Category Archives: Wilder Kaiser

Apus la Strisjochhaus

The Fiechtl route in the Totenkirchl Sockel, Wilder Kaiser

We sleep late today, as the weather seems to be nice for the following week and as we don’t plan any epic routes for today. And so we spent a pleasant lazy morning in the bunk beds from Stripsenjochhaus, before we finally set out around 9 for today’s route, the  Fiechtl route, a 5+ 11 pitch route from the Totenkirchl Sockel.

I should say that during the 3 days spent at the Stripsenjochhaus hut we felt really at home, even though we were probably the only ones eating out our own bags. The hut is in a brilliant spot, and it’s one of the only huts which isn’t on a peak, but which still allows to watch both the sunrise and the sunset.

The Sockel has the advantage that it starts a bit lower and the routes end somewhere half-way up the Totenkirchl, so that the descent is a lot quicker. Also on the other hand the route has quite a few V, and V+ pitches so I’m sure there will be plenty of climbing.

After reaching the entry to the route, we start discovering the pitches of the route. And so we climb on an exposed traverse with good holds, followed by a small overhang and by some not so interesting pitches up to the middle of the wall. However the most adventurous part of route came just at the end, with an epic 60m chimney which didn’t seem quite that easy.

Even though my chimney technique isn’t the best, I think that the Wilder Kaiser pioneers were really good at it, and usually all the pitches which contained chimneys seemed harder than their rating. And I really had to fight a bit on the chimney, because it was relatively holdless, and a bit wet, and a bit overhanging,and with bolts each 10 meters. All these were more than enough to convince me to remain squeezed inside the chimney and to avoid climbing it on the outside. There is a certain safety given by the fact that you know that if you expand yourself a bit you’re not going to fall from the chimney. Near the end the chimney ended with a serious overhang, but the route avoided it just in the last moment.

After the 60 meters my skin was completely scratched, and reached the conclusion that climbing chimneys in shorts and a t-shirt might not be the best idea. Either way, I really recommend the route, which has as an added bonus a quick and pleasant descent.

After we got back to the hut, with the energy which I had left I dash to the car to fetch my DSLR hoping for a spectacular sunset. After a short evening run and a fast climb, we reach the 1800 meter peak behind Stripsenjochhaus just in time for some nice pics. We have the small shelter on the top all to ourselves, and we watch a weather front coming in from the west. Tomorrow we’re finally going to take a break after 3 climbing days.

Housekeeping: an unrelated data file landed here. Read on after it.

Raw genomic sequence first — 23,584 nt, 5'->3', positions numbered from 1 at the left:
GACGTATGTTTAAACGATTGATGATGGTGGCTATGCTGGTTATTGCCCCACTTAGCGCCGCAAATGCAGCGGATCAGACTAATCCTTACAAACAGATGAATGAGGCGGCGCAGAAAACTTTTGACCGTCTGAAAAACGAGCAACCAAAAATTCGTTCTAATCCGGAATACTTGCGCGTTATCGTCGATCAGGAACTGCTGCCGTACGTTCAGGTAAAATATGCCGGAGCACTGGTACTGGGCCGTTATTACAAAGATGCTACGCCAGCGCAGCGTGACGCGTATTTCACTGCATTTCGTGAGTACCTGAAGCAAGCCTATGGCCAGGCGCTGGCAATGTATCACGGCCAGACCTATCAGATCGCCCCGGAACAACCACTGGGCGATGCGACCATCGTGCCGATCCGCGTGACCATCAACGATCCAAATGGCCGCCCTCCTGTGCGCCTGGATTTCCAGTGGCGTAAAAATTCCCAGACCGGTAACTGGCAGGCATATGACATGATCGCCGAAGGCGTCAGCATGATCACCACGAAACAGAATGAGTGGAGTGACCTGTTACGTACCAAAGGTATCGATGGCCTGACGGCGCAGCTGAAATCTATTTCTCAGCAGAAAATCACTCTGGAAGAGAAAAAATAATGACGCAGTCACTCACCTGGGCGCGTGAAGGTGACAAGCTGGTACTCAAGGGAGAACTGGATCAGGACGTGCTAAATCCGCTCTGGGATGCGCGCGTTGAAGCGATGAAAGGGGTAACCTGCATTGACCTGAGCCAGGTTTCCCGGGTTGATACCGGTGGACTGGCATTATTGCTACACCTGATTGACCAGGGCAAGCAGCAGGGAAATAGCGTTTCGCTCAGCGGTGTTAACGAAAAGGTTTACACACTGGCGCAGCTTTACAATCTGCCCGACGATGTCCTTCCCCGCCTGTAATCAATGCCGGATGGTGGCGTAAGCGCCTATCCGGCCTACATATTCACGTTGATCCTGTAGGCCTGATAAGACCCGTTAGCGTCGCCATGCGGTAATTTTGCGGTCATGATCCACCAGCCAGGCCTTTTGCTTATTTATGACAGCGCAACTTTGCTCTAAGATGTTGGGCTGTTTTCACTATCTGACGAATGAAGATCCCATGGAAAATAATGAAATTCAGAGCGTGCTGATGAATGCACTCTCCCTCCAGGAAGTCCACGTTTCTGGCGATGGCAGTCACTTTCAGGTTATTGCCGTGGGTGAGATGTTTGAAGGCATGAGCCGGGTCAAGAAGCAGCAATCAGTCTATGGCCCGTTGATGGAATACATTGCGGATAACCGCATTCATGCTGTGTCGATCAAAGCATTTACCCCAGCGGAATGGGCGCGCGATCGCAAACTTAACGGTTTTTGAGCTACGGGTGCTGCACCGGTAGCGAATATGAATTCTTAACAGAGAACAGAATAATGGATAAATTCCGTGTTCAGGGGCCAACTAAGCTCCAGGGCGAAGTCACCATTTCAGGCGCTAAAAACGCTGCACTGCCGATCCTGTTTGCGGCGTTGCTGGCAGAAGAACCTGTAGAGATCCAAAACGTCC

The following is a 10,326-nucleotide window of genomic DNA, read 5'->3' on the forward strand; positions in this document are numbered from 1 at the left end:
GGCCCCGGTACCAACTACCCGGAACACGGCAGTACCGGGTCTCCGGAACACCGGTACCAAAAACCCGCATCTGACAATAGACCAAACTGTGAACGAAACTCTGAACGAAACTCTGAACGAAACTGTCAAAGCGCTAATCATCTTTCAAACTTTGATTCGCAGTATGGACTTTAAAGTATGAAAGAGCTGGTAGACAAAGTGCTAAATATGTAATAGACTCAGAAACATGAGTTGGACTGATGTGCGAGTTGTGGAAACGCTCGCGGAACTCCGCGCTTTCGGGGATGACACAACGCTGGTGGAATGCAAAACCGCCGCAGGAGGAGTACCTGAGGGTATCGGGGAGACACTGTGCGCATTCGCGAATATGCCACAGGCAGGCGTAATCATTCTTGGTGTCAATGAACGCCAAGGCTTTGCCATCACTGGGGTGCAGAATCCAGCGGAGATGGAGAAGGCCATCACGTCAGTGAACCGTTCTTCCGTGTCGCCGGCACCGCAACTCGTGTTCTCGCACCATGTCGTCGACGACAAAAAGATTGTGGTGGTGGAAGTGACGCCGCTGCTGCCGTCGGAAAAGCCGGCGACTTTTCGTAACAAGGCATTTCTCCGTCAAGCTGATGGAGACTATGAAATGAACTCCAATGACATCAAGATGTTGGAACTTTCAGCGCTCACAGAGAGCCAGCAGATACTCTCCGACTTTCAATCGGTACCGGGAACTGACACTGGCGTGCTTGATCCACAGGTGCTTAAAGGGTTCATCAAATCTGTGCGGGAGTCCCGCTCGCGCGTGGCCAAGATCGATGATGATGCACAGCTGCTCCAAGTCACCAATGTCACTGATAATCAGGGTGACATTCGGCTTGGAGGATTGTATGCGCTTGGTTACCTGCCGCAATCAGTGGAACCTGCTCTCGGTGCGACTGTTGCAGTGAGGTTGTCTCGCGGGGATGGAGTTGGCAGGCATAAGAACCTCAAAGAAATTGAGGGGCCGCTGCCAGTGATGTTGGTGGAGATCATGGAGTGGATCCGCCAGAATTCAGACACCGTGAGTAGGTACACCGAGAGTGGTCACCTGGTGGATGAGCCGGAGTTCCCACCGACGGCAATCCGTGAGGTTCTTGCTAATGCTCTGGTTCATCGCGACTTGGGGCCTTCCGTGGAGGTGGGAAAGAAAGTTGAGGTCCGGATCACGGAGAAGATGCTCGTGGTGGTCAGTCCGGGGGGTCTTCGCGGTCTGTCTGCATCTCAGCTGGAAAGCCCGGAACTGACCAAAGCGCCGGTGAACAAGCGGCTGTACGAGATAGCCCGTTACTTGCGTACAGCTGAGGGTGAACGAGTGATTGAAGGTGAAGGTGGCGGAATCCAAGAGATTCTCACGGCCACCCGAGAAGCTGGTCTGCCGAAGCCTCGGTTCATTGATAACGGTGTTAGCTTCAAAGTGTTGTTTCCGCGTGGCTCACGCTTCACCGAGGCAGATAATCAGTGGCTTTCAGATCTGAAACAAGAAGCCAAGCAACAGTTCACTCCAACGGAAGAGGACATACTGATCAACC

High up on the Sockel

Mihaela on the epic chimney at the end of the route.

Almost up.

Even though the scratches aren’t really clear, it does show that for me climbing is a really physical experience.

Ravens soaring high.

Taking the D600 for a walk.

The view from Stripsenjochhaus

And the rushed sunset.

Wilder Kaiser.

Window view

Pe langa Fritz-Pflaum Huette

Trekking to Fritz-Pflaum huette, Wilder Kaiser day 5

We wake up early in the morning, and after finishing all the food we had heft we say goodbye from Strisenjochhaus for a while, and we start down towards the parking place. After two days with a lot of climbing our bodies which are used to 20-30m walls ask for a break, so that we’re going to fill the partly rainy day with a trekking route.

A bit of diversity is always good, and it’s a good opportunity to play a bit with my DSLR camera. In the past two days I rediscovered the same frustration which I have with climbing photos, and more specifically that it’s almost impossible to get some interesting shots while climbing. First of all because usually because you are tied to the wall and you cannot move freely to compose a shot, secondly because your climbing problem usually has the same problem.

You can get some interesting shots sometimes, but that needs to turn into the main target, and you need to wait for the perfect light in the perfect moment in the perfect place. While exploring a mountain or  a route for the first time the changes that all the above things happen are really small though, as you’re usually in hurry. At best you get pics which mean something for climbers, like “nice crack”, or “what a roof”, but for non-climbers they make no sense.

But for today I shouldn’t worry about this, and with my D600 on my shoulder we start of on the steep trail which leads to Fritz-Pflaum hut. The light isn’t the best for photos, and even though the sun is mostly hidden by clouds the air is incredibly hot and still.

After almost 1000m of altitude we find the same barren landscape which can be found in the upper part of Wilder Kaiser, a glacier plateau surrounded by rocky ridges, and with faint  paths which can bee seen crossing these ridges from place to place.

We miss the peak we wanted to climb today, but we only the empty landscape, and we reach one of the most isolated huts in Wilder Kaiser, the Fritz-Pflaum hut. It’s only open during the weekend, but if you’re a member of an alpine club you can get the key to hut from an association. The place where the hut is is truly wonderfull, looking on the east wall of Predigstuhl upon a 600 meter wall.